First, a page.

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You Did it for Love

You want forty years to wash away the painful memories of that day, but it’s not that easy. You are doomed to suffer, sometime in silence, occasionally out loud which you always regret. Don’t share if you can’t take advice. There’s no love big enough to absorb your pain. Whatever happened is in the past. Get over it already.

It was a cold January with daily ice storms which caused heavy tree limbs to snap on top of power lines. You turned on the gas oven and sat in front of it’s open door, holding him close under a heavy blanket as you both shivered in the dark. He was calm as he whimpered softly into your chest, falling asleep, oblivious to what was to happen. You held back your sobs determined to be strong, cold and strong, no emotion would escape your body or mind. It had to be done, that’s all there was to it, it had to be done.

A strong wind howled at the window banging on the shutters, making you feel small, weak, insignificant. You already had that talk with yourself. No one could hate you more than you hated yourself, no one. 

He was to come and get the baby around six but you feared the weather made him late. He hadn’t called but it was easy to imagine the icy roads in the dark without steet lights to guide him. You made him agree to take the baby, convincing him of his responsibility as the father.

You were relieved for a moment thinking maybe he won’t show up, maybe he changed his mind and you, given more time will change your mind too. 

How many times did you replay the scenario in your head? You worked two jobs and hauled the baby from sitter to sitter barely seeing him awake or spending any time with him. This was for the best. Your heart will break but the baby will be in good hands. So what if it was uncommon for fathers to have custody. Those who would accuse you of being a bad mother had no idea.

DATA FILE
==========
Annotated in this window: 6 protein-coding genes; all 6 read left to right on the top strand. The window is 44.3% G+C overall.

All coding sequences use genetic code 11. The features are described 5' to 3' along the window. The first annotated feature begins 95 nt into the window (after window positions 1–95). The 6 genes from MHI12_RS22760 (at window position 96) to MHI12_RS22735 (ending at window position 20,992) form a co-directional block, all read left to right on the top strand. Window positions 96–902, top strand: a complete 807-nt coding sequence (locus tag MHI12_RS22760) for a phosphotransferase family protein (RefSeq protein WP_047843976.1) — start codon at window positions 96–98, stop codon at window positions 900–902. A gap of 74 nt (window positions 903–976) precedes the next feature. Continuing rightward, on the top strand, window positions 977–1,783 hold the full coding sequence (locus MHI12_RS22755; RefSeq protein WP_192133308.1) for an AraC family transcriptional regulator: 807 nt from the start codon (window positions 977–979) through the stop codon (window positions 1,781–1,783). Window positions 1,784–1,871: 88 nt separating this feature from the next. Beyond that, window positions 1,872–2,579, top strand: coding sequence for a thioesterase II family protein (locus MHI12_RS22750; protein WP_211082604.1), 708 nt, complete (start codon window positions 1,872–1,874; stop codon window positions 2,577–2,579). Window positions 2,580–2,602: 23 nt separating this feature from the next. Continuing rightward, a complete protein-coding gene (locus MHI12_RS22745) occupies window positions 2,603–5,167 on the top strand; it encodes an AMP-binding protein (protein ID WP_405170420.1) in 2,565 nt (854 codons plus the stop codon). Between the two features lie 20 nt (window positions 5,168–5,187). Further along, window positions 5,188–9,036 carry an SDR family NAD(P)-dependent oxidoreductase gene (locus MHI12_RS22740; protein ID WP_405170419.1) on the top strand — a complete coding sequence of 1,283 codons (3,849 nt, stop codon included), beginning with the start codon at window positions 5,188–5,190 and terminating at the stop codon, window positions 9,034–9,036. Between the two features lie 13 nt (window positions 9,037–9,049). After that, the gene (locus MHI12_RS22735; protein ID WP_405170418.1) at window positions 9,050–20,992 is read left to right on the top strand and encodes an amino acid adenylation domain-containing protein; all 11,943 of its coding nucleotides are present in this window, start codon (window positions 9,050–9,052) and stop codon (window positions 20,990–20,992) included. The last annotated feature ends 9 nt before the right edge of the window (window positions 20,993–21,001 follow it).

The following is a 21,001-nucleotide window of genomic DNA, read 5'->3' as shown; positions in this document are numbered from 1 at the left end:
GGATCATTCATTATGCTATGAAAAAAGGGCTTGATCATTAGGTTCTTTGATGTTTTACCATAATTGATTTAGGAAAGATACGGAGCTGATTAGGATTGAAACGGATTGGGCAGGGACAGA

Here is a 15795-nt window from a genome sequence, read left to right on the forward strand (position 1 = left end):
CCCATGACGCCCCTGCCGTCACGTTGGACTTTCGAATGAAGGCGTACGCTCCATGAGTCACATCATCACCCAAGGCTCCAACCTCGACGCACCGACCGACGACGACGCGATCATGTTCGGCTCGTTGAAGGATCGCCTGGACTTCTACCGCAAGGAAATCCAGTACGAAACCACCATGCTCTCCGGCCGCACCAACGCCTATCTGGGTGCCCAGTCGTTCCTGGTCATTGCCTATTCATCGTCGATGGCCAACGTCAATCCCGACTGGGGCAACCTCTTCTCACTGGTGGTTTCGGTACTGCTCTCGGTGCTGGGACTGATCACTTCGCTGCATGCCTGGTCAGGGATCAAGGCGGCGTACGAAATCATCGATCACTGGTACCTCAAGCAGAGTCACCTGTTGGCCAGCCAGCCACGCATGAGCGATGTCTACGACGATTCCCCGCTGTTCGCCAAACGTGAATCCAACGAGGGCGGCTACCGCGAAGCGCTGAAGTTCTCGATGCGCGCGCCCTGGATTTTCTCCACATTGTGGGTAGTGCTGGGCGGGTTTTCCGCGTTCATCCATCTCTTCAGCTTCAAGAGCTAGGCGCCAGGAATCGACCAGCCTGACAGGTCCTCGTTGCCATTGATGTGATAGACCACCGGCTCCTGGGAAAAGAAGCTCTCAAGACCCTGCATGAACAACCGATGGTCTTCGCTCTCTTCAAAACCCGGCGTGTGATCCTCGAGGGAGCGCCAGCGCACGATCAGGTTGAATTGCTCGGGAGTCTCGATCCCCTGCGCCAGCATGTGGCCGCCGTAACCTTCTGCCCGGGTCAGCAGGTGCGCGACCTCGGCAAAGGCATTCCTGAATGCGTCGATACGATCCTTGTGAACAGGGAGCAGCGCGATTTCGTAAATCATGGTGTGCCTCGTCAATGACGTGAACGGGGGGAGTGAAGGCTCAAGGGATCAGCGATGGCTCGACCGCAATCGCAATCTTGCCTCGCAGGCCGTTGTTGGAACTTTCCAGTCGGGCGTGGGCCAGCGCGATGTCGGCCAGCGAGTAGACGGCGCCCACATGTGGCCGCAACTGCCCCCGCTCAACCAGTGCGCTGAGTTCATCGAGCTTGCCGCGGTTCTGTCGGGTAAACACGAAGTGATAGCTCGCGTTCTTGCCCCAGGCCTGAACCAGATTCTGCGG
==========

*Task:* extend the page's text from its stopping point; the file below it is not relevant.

And then there was the other issue, the one you kept to yourself, the one that was making you to choose between your child and your deepest feelings, feelings you could not control. 

Collapsed on the floor with a sweaty baby in your arms, you try to listen for the sound of footsteps. You may have dosed and feel disoriented. Was it the wind shaking the shutters or someone knocking.

Carefully you pry the baby from your arms and lay him down next to you. You walk to the door. The wind pushes it open as you loosen the latch. You freeze in front of it, your lips moving in slow motion as you hear yourself whisper from afar.

 And then it all becomes fuzzy, like a dream, one that you have replayed for years. You let the bundled figure enter and move towards the baby. You see him be lifted up into the air, arms reaching in you direction. You look away and hold back tears because you’re strong and you know what’s good for him. From the corner of your eye, you watch the figure move towards the door. There’s still time to stop him, but you feel paralyzed. It’s for the best you keep repeating quietly, it’s for the best. You watch yourself walk slowly towards the door, you watch the figure disappear into the darkness. There’s still time to stop him but you’re in another world by then, disconnected, removed.

You stand at the door oblivious to the cold wind. Time dissolves into millions of shooting stars and you find yourself floating gently above, hugging your shuddering body. Pain gives way to numbness. Reality seems a distant past and for a moment, only a moment, you feel at peace.

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About katherinejabbar

Woman of a certain age, artist, teacher, semi-retired.

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